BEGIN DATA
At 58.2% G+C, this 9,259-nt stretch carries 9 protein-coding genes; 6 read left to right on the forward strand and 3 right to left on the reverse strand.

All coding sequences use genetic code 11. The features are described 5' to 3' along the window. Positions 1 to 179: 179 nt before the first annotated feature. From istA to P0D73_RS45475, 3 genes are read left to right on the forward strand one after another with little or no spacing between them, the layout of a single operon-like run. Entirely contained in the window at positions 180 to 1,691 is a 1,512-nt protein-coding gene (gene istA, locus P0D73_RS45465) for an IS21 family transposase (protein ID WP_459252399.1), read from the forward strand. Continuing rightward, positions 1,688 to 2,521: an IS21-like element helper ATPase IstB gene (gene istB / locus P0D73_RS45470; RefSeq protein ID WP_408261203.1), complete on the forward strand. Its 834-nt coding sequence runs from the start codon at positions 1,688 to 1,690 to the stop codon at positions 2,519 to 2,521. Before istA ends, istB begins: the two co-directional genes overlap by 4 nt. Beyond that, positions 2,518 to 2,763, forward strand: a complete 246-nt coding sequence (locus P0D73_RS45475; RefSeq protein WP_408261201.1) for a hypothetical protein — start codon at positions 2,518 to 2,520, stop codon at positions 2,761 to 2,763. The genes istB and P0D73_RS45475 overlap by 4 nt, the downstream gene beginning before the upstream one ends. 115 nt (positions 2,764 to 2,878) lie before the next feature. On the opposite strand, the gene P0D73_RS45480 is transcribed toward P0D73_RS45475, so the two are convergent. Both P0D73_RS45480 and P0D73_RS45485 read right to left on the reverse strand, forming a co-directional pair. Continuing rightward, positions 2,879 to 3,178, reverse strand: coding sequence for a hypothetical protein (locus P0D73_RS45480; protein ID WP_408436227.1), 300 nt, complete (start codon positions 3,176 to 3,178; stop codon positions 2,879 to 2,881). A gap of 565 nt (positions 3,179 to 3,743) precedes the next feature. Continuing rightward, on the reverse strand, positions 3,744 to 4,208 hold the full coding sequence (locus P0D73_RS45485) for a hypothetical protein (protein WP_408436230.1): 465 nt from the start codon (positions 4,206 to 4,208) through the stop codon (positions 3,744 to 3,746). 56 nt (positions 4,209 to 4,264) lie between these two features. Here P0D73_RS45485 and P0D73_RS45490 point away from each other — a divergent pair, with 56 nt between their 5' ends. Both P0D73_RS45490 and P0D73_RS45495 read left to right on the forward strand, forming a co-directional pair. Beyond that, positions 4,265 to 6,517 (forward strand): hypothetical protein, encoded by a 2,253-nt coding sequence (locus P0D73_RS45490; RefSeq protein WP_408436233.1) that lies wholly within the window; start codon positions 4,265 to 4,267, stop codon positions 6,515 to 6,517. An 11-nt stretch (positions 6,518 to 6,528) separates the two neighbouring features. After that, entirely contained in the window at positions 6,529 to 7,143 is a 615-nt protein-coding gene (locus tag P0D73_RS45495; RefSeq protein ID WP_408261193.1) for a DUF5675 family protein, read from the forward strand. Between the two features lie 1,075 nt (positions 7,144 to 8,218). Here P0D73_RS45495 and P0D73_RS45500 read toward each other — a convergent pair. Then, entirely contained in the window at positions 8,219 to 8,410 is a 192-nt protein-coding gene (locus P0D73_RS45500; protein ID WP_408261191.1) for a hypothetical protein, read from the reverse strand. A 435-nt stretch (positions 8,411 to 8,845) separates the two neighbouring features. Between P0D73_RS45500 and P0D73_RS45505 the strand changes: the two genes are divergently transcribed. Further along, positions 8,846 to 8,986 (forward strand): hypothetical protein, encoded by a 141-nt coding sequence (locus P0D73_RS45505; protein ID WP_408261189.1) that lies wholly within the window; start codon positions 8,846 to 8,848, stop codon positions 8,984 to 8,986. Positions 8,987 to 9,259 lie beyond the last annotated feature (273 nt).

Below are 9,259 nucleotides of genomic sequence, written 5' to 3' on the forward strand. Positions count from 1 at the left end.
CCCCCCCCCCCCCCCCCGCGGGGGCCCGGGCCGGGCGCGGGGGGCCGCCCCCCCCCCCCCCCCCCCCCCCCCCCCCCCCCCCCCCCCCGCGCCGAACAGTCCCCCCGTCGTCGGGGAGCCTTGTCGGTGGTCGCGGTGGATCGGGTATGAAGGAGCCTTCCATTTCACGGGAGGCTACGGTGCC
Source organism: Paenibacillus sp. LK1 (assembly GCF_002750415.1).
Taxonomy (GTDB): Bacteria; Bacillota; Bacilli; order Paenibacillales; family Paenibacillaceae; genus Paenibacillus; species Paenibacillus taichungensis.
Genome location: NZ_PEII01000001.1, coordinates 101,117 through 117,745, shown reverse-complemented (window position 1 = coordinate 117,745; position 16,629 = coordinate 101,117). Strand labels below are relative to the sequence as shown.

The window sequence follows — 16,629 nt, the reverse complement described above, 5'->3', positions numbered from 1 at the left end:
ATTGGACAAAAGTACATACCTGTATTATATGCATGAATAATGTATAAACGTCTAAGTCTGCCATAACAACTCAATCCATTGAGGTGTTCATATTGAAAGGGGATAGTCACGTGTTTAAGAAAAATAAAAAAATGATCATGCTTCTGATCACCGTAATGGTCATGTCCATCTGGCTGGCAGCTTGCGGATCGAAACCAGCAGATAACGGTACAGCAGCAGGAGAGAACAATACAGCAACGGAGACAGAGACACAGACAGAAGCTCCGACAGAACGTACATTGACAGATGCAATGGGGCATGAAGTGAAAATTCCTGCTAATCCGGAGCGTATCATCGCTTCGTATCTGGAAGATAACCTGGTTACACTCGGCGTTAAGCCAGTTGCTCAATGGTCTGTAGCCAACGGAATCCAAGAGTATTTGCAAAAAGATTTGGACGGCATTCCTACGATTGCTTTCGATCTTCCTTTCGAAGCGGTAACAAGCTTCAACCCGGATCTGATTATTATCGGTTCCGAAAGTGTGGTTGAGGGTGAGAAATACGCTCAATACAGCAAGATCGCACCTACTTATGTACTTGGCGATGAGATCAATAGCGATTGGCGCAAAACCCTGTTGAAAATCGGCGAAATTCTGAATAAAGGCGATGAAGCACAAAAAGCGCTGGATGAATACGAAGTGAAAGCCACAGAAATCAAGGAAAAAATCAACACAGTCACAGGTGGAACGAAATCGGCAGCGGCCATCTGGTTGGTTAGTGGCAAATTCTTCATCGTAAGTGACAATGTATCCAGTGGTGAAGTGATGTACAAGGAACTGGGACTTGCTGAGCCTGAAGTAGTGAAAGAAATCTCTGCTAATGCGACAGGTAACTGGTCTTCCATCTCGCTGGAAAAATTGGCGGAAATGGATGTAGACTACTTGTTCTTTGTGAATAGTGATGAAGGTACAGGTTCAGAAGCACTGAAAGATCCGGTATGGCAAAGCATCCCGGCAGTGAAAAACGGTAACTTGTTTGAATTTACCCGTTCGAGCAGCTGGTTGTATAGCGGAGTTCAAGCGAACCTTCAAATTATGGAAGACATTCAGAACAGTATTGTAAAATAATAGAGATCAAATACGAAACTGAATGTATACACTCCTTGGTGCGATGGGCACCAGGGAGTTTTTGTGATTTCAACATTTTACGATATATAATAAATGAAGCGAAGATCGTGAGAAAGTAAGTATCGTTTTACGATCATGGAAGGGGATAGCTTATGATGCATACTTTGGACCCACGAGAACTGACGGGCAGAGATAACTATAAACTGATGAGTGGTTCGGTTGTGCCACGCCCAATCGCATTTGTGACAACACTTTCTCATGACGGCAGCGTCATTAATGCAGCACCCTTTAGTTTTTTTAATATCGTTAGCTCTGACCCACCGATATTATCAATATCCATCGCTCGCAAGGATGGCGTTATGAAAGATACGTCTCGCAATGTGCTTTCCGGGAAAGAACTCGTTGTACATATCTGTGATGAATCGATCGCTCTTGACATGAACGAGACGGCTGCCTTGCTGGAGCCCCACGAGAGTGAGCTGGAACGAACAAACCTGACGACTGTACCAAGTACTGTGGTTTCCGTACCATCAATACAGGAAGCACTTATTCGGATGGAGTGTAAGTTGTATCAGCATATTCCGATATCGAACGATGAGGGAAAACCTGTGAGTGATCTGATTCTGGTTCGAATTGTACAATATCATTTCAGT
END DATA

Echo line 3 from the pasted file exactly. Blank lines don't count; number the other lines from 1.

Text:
Below are 9,259 nucleotides of genomic sequence, written 5' to 3' on the forward strand. Positions count from 1 at the left end.